Energy and Power Development Minister Soda Zhemu has announced that Hwange Thermal Power Station Unit 7 will be back online on Monday, adding 300MW to the national output.
The unit was recently taken off the national grid for further tests, but after completing reliability tests, it is now ready for final commissioning, the minister said.
He said this will significantly reduce load-shedding and boost industrial productivity in Zimbabwe. Hwange Unit 7 was successfully synchronised to the national grid at the end of March.
Responding to inquiries from Senators on Thursday, Minister Zhemu said:
It was being run on commissioning tests where they were testing the turbine running capacity, which was successful and also the boiler hydraulics. What happened is that after running it for the period of the tests, they took it out of the grid in order for technicians to do evaluations before the unit is run on a commercial basis.
Minister Zhemu also announced that during Unit 8 synchronization, engineers found an issue after about three hours, causing the unit to be taken off the grid for attention.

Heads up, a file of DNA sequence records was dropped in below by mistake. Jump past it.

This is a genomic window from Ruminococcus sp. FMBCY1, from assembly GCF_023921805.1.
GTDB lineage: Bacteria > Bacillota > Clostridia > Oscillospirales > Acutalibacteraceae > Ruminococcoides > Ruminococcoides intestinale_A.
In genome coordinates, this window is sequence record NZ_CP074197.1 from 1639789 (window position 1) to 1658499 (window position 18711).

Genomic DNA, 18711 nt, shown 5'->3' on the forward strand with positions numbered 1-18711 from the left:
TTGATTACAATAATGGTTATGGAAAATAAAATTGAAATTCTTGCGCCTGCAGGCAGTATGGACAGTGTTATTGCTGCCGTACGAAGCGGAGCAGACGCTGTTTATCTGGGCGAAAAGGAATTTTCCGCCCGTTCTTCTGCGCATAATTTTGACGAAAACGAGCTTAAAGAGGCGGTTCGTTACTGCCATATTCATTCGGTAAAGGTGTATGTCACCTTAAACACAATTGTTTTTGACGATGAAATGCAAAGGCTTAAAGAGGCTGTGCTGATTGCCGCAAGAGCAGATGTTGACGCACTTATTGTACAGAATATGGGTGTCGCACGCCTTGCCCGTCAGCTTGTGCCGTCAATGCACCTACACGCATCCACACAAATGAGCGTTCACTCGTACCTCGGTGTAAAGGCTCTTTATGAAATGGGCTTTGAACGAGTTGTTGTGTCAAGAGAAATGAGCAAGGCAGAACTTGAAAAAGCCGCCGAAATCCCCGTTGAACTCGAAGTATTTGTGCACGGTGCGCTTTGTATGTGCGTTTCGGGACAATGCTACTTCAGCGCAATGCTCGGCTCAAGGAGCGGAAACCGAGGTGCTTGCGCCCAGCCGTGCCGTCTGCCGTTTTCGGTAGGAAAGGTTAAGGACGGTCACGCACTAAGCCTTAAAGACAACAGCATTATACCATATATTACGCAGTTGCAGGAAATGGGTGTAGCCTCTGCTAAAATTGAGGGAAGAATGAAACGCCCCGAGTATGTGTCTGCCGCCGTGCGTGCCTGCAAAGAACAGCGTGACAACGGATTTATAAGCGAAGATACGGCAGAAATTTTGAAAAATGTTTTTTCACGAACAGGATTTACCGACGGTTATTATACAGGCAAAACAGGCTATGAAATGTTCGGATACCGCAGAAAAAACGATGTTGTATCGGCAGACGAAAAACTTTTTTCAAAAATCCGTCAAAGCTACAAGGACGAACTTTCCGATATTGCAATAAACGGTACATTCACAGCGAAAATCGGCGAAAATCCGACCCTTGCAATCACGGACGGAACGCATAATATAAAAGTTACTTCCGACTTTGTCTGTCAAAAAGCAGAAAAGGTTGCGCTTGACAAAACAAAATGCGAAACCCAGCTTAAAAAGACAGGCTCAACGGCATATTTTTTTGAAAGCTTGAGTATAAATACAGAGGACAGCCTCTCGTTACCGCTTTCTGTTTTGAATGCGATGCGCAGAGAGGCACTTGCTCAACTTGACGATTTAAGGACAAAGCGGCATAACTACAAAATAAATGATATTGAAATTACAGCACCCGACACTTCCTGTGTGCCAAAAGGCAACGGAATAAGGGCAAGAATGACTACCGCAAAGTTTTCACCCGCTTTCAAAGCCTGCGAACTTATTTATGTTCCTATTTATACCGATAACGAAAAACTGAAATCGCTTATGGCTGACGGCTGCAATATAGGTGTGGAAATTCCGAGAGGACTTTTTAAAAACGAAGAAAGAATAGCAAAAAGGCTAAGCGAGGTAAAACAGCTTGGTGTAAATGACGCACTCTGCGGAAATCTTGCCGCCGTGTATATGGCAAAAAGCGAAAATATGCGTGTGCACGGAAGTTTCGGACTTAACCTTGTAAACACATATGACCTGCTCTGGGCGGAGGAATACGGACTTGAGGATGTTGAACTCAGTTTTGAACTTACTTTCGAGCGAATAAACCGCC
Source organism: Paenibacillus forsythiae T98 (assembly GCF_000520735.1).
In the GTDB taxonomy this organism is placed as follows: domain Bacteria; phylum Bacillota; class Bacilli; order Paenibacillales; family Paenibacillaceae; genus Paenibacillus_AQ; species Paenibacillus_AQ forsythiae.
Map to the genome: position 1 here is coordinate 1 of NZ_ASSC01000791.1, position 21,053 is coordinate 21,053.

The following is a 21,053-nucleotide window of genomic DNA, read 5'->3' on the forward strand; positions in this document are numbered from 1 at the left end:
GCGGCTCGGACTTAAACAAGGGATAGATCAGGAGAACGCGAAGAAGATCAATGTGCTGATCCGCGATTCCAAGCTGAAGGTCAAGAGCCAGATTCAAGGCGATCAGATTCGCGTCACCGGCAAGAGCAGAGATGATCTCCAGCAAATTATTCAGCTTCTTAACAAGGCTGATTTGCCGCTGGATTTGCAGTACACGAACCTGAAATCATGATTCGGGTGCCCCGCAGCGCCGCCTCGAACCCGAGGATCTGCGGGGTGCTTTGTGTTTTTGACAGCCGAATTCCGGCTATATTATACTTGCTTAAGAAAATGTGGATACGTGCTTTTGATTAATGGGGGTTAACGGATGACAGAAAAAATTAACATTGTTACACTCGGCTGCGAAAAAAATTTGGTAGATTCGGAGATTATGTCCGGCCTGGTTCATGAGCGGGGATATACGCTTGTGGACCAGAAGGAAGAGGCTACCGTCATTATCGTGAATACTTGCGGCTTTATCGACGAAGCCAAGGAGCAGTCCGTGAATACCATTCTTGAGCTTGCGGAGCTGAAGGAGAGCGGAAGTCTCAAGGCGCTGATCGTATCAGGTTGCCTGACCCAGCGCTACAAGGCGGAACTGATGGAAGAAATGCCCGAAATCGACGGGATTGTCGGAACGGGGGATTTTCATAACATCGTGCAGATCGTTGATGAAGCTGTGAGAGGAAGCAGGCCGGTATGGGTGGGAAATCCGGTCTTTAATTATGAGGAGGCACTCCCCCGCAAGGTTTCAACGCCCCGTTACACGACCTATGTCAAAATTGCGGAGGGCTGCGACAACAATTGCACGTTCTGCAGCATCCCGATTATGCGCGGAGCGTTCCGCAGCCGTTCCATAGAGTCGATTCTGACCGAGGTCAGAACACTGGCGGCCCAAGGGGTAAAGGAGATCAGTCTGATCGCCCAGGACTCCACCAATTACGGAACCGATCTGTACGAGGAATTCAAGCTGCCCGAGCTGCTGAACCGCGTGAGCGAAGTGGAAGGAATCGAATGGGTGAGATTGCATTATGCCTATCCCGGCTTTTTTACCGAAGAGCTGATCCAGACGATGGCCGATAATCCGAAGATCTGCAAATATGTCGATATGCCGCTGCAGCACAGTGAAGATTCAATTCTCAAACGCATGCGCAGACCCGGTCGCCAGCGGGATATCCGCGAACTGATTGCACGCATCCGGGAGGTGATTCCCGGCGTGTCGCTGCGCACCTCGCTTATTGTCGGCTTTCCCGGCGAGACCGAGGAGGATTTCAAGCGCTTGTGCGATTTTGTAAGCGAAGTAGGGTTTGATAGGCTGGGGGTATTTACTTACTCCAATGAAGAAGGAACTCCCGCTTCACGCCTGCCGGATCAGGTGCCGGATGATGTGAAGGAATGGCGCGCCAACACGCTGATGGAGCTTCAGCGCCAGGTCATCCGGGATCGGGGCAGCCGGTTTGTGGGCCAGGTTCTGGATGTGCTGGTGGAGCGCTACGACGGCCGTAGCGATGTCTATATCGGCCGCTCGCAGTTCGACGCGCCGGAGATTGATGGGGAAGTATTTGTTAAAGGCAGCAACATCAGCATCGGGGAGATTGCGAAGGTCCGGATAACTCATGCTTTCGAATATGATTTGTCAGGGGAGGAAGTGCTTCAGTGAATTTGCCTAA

They have been working on the unit and according to what they had pre-determined at a time when they took it off the grid, the unit was supposed to be tied back to the grid today (Thursday).
Minister Zhemu stated that he had not yet received information from the power utility regarding the matter. He also announced that 600 megawatts would be added to the national power grid before the end of the month. 300 megawatts would come from the expansion project on commercial availability and 300 megawatts from Unit 8 on commercial test.
The additional power is expected to improve power availability, especially after Kariba’s power generation increase due to additional water allocation. ZESCO and ZESA met with the Zambezi River Authority (ZRA), which manages water resources, to make the allocation possible.
Zimbabwe’s electricity output has improved to around 990MW, compared to below 400MW earlier this year, due to increased water allocations at Kariba Hydro-Thermal Power Station and the Hwange Unit 7 and 8 expansion project. The expansion project cost approximately US$1.4 billion. After the rehabilitation of all six units, Hwange will be able to produce a maximum of 1 520MW, with 920MW from units 1 to 6 and 600MW from Units 7 and 8. The project began in 2018 but experienced unforeseen challenges. – (Pindula)